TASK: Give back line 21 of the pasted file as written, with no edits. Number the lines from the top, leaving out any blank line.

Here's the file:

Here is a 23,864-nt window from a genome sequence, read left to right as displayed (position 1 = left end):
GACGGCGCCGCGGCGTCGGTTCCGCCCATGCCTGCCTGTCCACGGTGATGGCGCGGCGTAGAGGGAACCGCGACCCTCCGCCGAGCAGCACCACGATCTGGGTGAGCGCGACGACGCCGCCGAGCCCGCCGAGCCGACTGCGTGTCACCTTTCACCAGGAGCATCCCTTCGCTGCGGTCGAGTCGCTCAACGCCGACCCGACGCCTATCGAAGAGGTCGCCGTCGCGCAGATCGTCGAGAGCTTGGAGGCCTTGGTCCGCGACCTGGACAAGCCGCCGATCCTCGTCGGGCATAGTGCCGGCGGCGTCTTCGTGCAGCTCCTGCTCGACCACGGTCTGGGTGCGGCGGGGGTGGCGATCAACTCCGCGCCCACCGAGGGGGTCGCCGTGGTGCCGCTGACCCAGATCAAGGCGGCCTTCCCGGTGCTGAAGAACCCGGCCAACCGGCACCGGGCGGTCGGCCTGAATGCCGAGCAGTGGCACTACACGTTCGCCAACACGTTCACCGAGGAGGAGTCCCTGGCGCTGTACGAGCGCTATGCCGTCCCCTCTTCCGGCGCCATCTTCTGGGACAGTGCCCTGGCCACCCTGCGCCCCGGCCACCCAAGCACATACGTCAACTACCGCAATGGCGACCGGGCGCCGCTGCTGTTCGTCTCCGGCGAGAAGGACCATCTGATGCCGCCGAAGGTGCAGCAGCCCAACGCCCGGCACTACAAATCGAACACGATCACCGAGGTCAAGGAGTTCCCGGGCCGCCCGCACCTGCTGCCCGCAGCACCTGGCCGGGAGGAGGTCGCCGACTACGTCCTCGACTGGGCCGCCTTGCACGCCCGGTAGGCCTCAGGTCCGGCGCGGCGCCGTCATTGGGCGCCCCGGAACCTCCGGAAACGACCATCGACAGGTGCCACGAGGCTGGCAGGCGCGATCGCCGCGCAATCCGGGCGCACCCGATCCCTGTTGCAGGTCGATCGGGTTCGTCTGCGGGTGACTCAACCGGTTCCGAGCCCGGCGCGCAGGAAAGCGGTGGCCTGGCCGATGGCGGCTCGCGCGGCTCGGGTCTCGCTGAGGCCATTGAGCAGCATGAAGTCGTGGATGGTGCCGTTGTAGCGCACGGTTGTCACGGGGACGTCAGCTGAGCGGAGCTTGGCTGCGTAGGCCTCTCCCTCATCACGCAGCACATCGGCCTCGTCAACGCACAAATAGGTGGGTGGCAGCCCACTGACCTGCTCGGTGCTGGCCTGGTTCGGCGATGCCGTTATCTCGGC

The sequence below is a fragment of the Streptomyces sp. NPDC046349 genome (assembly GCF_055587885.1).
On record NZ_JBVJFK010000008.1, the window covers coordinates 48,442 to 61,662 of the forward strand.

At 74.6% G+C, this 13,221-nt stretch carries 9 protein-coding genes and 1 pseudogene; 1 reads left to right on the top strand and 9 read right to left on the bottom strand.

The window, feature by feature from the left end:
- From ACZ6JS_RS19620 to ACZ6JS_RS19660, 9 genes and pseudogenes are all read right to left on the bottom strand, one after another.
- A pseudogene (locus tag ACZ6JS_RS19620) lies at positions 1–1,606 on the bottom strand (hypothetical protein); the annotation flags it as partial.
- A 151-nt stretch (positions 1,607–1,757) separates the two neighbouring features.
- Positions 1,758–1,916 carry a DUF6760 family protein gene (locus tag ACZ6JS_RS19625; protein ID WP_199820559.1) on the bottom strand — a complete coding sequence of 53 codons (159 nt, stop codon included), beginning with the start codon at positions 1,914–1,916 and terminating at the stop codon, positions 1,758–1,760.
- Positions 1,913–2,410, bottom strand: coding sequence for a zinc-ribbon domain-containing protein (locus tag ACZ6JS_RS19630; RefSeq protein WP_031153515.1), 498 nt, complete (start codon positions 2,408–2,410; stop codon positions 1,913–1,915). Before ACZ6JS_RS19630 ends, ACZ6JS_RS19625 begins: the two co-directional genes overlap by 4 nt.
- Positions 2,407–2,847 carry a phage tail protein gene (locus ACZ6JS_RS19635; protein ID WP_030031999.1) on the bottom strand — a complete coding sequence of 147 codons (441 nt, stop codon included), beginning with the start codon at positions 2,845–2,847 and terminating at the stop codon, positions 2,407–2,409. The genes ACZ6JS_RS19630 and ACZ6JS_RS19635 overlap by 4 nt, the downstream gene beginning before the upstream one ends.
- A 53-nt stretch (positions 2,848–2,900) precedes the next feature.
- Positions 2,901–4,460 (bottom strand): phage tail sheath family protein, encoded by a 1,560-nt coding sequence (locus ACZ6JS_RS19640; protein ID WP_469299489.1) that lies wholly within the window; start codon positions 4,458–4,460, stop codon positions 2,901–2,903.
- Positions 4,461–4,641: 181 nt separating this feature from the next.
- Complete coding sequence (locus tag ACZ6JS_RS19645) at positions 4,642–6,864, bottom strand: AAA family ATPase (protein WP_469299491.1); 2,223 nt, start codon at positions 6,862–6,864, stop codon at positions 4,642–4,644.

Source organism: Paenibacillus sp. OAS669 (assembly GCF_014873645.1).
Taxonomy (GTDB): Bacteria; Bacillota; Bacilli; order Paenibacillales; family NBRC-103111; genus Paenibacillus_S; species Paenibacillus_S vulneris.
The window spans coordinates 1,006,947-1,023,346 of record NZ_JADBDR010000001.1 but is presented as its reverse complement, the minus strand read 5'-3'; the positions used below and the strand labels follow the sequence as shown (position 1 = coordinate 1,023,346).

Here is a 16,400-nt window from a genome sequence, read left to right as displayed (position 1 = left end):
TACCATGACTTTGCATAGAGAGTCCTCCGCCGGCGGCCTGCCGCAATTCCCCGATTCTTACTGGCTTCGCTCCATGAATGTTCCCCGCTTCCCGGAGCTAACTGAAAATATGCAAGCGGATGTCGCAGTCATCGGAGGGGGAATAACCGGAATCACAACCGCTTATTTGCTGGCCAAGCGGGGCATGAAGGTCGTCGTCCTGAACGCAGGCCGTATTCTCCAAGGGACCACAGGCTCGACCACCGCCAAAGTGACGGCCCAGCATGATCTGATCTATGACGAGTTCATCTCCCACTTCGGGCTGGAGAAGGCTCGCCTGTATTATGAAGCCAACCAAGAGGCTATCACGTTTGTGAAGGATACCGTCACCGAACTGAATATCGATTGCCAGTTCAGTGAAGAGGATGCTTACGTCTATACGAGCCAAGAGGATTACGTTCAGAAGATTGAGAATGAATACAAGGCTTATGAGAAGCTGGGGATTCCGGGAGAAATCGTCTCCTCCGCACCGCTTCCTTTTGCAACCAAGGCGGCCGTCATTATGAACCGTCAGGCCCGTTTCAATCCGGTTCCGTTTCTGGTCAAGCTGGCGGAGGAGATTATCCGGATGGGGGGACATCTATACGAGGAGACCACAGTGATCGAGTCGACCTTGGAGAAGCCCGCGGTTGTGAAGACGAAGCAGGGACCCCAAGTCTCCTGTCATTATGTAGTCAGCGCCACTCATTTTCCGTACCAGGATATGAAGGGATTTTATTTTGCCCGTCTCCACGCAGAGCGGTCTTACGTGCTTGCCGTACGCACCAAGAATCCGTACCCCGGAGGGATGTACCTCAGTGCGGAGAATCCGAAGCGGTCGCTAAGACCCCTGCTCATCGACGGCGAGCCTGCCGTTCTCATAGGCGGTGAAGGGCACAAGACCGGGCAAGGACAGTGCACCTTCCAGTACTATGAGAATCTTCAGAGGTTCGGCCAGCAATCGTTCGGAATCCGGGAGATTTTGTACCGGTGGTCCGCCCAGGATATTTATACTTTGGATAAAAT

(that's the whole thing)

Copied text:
TACCATGACTTTGCATAGAGAGTCCTCCGCCGGCGGCCTGCCGCAATTCCCCGATTCTTACTGGCTTCGCTCCATGAATGTTCCCCGCTTCCCGGAGCTAACTGAAAATATGCAAGCGGATGTCGCAGTCATCGGAGGGGGAATAACCGGAATCACAACCGCTTATTTGCTGGCCAAGCGGGGCATGAAGGTCGTCGTCCTGAACGCAGGCCGTATTCTCCAAGGGACCACAGGCTCGACCACCGCCAAAGTGACGGCCCAGCATGATCTGATCTATGACGAGTTCATCTCCCACTTCGGGCTGGAGAAGGCTCGCCTGTATTATGAAGCCAACCAAGAGGCTATCACGTTTGTGAAGGATACCGTCACCGAACTGAATATCGATTGCCAGTTCAGTGAAGAGGATGCTTACGTCTATACGAGCCAAGAGGATTACGTTCAGAAGATTGAGAATGAATACAAGGCTTATGAGAAGCTGGGGATTCCGGGAGAAATCGTCTCCTCCGCACCGCTTCCTTTTGCAACCAAGGCGGCCGTCATTATGAACCGTCAGGCCCGTTTCAATCCGGTTCCGTTTCTGGTCAAGCTGGCGGAGGAGATTATCCGGATGGGGGGACATCTATACGAGGAGACCACAGTGATCGAGTCGACCTTGGAGAAGCCCGCGGTTGTGAAGACGAAGCAGGGACCCCAAGTCTCCTGTCATTATGTAGTCAGCGCCACTCATTTTCCGTACCAGGATATGAAGGGATTTTATTTTGCCCGTCTCCACGCAGAGCGGTCTTACGTGCTTGCCGTACGCACCAAGAATCCGTACCCCGGAGGGATGTACCTCAGTGCGGAGAATCCGAAGCGGTCGCTAAGACCCCTGCTCATCGACGGCGAGCCTGCCGTTCTCATAGGCGGTGAAGGGCACAAGACCGGGCAAGGACAGTGCACCTTCCAGTACTATGAGAATCTTCAGAGGTTCGGCCAGCAATCGTTCGGAATCCGGGAGATTTTGTACCGGTGGTCCGCCCAGGATATTTATACTTTGGATAAAAT